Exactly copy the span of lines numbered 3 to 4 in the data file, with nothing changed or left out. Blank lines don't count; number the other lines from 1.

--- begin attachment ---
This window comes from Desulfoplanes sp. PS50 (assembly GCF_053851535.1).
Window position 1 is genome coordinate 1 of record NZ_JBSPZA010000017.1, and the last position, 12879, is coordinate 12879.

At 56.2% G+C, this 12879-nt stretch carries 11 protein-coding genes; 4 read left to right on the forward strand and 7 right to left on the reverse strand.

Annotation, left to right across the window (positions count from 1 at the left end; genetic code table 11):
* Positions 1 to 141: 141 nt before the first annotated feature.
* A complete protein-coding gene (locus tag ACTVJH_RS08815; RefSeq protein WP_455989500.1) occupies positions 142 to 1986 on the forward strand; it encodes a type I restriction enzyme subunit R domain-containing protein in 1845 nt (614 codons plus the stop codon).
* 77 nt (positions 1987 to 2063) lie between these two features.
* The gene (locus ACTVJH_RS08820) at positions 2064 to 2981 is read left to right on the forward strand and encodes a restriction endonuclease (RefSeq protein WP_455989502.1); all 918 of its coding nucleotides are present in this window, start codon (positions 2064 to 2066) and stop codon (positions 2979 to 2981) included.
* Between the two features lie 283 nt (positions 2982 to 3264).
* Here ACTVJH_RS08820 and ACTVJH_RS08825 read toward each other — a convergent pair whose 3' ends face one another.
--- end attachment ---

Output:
At 56.2% G+C, this 12879-nt stretch carries 11 protein-coding genes; 4 read left to right on the forward strand and 7 right to left on the reverse strand.

Annotation, left to right across the window (positions count from 1 at the left end; genetic code table 11):